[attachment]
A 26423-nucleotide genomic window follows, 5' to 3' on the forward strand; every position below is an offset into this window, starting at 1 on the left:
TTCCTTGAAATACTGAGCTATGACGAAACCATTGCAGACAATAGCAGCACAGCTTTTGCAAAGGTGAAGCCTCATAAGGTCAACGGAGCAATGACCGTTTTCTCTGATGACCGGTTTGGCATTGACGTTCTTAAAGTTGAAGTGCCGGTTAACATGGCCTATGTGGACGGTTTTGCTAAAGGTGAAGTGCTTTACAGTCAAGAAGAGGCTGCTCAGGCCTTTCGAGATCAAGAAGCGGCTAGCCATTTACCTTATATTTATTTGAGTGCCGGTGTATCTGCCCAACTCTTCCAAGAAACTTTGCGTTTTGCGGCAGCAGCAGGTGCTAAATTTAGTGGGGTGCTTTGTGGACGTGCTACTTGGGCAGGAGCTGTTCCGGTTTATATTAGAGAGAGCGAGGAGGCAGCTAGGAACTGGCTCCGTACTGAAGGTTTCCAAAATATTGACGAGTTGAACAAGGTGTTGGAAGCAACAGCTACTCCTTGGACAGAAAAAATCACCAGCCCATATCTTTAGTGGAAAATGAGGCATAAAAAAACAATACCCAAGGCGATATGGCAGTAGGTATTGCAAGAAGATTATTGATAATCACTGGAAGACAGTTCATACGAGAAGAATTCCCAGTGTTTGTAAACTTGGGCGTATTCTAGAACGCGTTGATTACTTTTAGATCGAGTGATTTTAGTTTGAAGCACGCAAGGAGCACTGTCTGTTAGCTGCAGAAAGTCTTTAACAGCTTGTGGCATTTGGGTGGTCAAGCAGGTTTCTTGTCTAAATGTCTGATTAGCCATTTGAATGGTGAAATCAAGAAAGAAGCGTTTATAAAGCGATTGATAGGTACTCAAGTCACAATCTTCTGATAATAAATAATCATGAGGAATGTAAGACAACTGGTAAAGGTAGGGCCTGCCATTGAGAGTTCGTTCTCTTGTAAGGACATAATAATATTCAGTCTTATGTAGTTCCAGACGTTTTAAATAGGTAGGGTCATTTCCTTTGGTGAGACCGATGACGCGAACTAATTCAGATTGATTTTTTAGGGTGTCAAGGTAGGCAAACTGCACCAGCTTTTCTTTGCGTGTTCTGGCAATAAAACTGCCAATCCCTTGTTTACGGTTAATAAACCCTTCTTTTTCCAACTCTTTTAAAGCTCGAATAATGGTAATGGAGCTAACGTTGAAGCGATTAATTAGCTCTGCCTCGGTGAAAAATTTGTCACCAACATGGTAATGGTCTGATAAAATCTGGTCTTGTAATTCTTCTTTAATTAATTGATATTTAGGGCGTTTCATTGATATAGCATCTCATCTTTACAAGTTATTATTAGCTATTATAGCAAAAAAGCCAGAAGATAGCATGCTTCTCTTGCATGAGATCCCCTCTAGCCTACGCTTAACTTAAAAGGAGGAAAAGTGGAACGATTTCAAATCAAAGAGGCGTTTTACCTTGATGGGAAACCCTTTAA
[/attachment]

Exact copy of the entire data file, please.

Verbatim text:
A 26423-nucleotide genomic window follows, 5' to 3' on the forward strand; every position below is an offset into this window, starting at 1 on the left:
TTCCTTGAAATACTGAGCTATGACGAAACCATTGCAGACAATAGCAGCACAGCTTTTGCAAAGGTGAAGCCTCATAAGGTCAACGGAGCAATGACCGTTTTCTCTGATGACCGGTTTGGCATTGACGTTCTTAAAGTTGAAGTGCCGGTTAACATGGCCTATGTGGACGGTTTTGCTAAAGGTGAAGTGCTTTACAGTCAAGAAGAGGCTGCTCAGGCCTTTCGAGATCAAGAAGCGGCTAGCCATTTACCTTATATTTATTTGAGTGCCGGTGTATCTGCCCAACTCTTCCAAGAAACTTTGCGTTTTGCGGCAGCAGCAGGTGCTAAATTTAGTGGGGTGCTTTGTGGACGTGCTACTTGGGCAGGAGCTGTTCCGGTTTATATTAGAGAGAGCGAGGAGGCAGCTAGGAACTGGCTCCGTACTGAAGGTTTCCAAAATATTGACGAGTTGAACAAGGTGTTGGAAGCAACAGCTACTCCTTGGACAGAAAAAATCACCAGCCCATATCTTTAGTGGAAAATGAGGCATAAAAAAACAATACCCAAGGCGATATGGCAGTAGGTATTGCAAGAAGATTATTGATAATCACTGGAAGACAGTTCATACGAGAAGAATTCCCAGTGTTTGTAAACTTGGGCGTATTCTAGAACGCGTTGATTACTTTTAGATCGAGTGATTTTAGTTTGAAGCACGCAAGGAGCACTGTCTGTTAGCTGCAGAAAGTCTTTAACAGCTTGTGGCATTTGGGTGGTCAAGCAGGTTTCTTGTCTAAATGTCTGATTAGCCATTTGAATGGTGAAATCAAGAAAGAAGCGTTTATAAAGCGATTGATAGGTACTCAAGTCACAATCTTCTGATAATAAATAATCATGAGGAATGTAAGACAACTGGTAAAGGTAGGGCCTGCCATTGAGAGTTCGTTCTCTTGTAAGGACATAATAATATTCAGTCTTATGTAGTTCCAGACGTTTTAAATAGGTAGGGTCATTTCCTTTGGTGAGACCGATGACGCGAACTAATTCAGATTGATTTTTTAGGGTGTCAAGGTAGGCAAACTGCACCAGCTTTTCTTTGCGTGTTCTGGCAATAAAACTGCCAATCCCTTGTTTACGGTTAATAAACCCTTCTTTTTCCAACTCTTTTAAAGCTCGAATAATGGTAATGGAGCTAACGTTGAAGCGATTAATTAGCTCTGCCTCGGTGAAAAATTTGTCACCAACATGGTAATGGTCTGATAAAATCTGGTCTTGTAATTCTTCTTTAATTAATTGATATTTAGGGCGTTTCATTGATATAGCATCTCATCTTTACAAGTTATTATTAGCTATTATAGCAAAAAAGCCAGAAGATAGCATGCTTCTCTTGCATGAGATCCCCTCTAGCCTACGCTTAACTTAAAAGGAGGAAAAGTGGAACGATTTCAAATCAAAGAGGCGTTTTACCTTGATGGGAAACCCTTTAA